CleanCapital received funding from John Hancock Life Insurance Company in August to close its first portfolio of solar projects.
The solar financing startup is a bit like a YieldCo, but is more akin to the fintech firms that are making it easier for a broader swath of investors to invest in other markets, like real estate.
“We wanted a technology platform to handle incoming investment and also do due diligence,” said Jon Powers, co-founder of CleanCapital and former chief sustainability officer for the White House. “Our investors are buying right in to assets.”
CleanCapital investors can pick and choose their investments, which are primarily commercial and industrial solar projects, as well as smaller utility projects, rather than pools of residential solar projects or larger utility-scale projects.
“There’s an operational advantage, as there’s fewer folks competing, and developers have few exit opportunities,” Powers said of C&I solar projects. He noted that developers were focused on getting projects done before the federal Investment Tax Credit was extended in December, and now many have picked their heads up and are interested in moving to the next project.
CleanCapital received $21 million in senior debt from John Hancock for a portfolio of 14 solar projects in six states, most of which are in the municipalities, universities, schools and hospitals, or MUSH, market. The firm is also talking to high-net-worth investors, family offices and other accredited investors who are looking to take an ownership stake in a portfolio of projects that CleanCapital has already originated. Although the minimum investment is $25,000, most investors will likely come to the table with far more.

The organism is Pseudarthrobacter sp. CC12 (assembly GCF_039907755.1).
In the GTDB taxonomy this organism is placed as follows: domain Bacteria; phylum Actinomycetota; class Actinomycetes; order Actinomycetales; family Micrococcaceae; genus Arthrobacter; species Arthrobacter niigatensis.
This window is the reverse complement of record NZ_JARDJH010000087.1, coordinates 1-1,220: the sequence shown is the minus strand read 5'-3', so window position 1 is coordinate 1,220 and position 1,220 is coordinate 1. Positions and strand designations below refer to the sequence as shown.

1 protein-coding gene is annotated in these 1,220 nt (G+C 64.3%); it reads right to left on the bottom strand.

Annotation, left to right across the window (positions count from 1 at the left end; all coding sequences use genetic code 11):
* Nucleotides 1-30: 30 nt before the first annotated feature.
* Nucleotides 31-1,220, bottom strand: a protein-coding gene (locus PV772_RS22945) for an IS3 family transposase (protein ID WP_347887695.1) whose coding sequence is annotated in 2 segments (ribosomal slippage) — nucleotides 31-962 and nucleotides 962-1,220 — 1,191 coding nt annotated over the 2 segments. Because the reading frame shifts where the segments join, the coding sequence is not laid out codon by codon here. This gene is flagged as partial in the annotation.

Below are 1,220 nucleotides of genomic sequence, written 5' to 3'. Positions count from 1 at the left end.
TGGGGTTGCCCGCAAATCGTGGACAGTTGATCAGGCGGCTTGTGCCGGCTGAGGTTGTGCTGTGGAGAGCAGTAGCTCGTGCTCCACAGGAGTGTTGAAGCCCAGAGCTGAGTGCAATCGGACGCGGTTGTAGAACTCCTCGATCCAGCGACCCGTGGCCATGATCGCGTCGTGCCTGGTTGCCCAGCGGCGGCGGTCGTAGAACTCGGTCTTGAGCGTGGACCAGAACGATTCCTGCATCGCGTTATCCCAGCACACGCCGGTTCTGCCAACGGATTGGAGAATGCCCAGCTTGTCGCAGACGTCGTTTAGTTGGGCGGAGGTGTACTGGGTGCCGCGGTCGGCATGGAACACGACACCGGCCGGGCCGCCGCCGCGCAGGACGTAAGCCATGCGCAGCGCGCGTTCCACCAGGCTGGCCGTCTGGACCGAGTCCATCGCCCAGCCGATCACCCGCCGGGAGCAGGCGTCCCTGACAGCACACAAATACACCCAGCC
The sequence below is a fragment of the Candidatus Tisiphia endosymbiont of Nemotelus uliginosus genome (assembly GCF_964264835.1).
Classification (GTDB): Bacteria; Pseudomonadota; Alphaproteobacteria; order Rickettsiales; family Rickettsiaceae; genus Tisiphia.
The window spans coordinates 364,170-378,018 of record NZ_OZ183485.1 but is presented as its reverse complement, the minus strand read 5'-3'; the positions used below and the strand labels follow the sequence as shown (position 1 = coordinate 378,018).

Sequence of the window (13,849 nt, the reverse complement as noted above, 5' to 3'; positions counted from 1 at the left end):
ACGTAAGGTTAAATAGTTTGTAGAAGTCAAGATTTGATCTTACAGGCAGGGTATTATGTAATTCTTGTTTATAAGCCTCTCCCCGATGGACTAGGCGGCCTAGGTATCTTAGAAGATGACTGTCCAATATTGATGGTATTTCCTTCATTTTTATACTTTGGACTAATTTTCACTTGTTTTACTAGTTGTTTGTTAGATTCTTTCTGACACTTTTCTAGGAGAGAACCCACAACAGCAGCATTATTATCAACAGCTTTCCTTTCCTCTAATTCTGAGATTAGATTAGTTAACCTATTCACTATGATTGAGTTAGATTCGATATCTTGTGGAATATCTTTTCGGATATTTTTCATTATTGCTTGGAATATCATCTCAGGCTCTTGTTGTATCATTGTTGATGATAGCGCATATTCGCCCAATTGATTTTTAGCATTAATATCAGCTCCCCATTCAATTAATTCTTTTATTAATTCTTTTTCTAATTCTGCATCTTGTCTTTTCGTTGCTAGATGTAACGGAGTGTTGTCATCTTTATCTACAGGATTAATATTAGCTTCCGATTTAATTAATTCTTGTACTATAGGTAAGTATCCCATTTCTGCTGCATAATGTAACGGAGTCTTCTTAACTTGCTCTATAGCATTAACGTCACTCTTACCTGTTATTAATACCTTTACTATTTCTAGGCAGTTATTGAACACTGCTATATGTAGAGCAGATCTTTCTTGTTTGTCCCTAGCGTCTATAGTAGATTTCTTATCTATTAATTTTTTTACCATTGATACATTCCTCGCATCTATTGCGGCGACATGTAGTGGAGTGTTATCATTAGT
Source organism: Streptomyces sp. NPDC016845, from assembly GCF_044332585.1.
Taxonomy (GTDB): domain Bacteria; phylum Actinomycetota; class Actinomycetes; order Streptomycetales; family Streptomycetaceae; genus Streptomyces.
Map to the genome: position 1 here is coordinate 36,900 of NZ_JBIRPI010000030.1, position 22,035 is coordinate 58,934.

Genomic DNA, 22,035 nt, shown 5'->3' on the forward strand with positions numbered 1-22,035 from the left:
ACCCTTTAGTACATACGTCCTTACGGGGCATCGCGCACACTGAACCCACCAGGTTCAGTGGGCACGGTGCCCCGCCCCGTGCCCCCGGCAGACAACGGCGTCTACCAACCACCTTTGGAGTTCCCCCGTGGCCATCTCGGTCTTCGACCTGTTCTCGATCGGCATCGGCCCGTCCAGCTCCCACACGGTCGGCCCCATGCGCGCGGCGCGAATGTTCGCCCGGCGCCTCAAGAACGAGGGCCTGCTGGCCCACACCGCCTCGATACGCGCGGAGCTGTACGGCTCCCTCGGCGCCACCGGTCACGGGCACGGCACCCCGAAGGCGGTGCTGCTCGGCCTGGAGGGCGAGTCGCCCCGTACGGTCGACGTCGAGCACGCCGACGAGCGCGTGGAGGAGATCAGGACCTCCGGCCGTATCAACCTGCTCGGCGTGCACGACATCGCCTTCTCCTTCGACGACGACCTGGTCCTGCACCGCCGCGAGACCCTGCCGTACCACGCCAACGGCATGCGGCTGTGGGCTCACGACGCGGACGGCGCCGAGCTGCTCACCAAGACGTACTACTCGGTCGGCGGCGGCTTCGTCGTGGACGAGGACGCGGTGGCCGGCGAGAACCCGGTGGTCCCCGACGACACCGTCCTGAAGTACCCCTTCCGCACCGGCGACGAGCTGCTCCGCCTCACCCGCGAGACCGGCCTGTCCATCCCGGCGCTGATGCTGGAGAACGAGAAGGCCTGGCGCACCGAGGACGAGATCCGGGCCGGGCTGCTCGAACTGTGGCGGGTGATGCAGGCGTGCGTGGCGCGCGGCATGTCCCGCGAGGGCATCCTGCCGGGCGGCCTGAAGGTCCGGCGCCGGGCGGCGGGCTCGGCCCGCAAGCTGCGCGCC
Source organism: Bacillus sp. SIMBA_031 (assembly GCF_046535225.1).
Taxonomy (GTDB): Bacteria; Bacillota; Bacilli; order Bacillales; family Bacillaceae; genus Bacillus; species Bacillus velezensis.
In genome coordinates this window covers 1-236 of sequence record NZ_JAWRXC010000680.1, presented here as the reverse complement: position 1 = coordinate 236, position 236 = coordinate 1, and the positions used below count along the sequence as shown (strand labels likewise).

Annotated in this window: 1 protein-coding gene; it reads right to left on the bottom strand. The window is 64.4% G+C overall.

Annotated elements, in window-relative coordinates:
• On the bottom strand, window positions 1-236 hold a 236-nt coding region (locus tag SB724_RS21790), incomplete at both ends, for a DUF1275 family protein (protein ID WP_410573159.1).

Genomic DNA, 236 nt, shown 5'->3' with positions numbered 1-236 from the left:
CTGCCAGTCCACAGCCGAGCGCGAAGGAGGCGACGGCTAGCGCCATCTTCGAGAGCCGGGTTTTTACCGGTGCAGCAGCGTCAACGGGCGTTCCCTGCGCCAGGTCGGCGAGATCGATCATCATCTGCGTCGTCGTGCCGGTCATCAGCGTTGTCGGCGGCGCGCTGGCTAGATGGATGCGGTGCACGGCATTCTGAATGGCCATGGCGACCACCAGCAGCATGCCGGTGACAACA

The New York-based startup says it has about $100 million of projects in the pipeline. The second offering is nearly 14 megawatts' worth of small-scale utility projects for $31 million of debt and equity. Like the portfolio that John Hancock invested in, the targeted returns are about 11 percent to 13 percent.
Later this year, CleanCapital expects to launch its platform that it hopes will allow investors to evaluate projects in the pipeline and reduce transactional barriers for investors to put money into solar projects. Powers said it was similar to a service like Fundrise, a technology platform for investing in commercial real estate.
At the same time, CleanCapital is building out relationships with solar O&M providers and developers to maintain a robust pipeline of projects. “The CleanCapital team made the acquisition of the investor-financed solar projects located on three schools in our district frictionless,” Richard Steinbrugge, the executive administrator for facilities in the Beaverton School District, said in a statement. “I am looking forward to working closely with them in the future.”
CleanCapital is not the only startup taking a fintech approach to solar financing. T-Rex Group is another firm that wants to make renewable financing more transparent and efficient. T-Rex provides enterprise valuation and risk analysis tools for solar projects for both developers and investors. Other funds such as Wunder Capital are also focused on bringing in a more diverse set of investors, particularly smaller ones with as little as $1,000 to invest.
CleanCapital is focused on a slightly more deep-pocketed investor, and hopes its forthcoming platform will allow more sophisticated investors to better understand the risks and opportunities, especially as CleanCapital rolls up similar-looking projects into portfolios that will appeal to such an audience. “Investors are excited about a rinse-and-repeat opportunity,” said Powers. “Our homework is to make sure we’re bringing them prepared offerings.”
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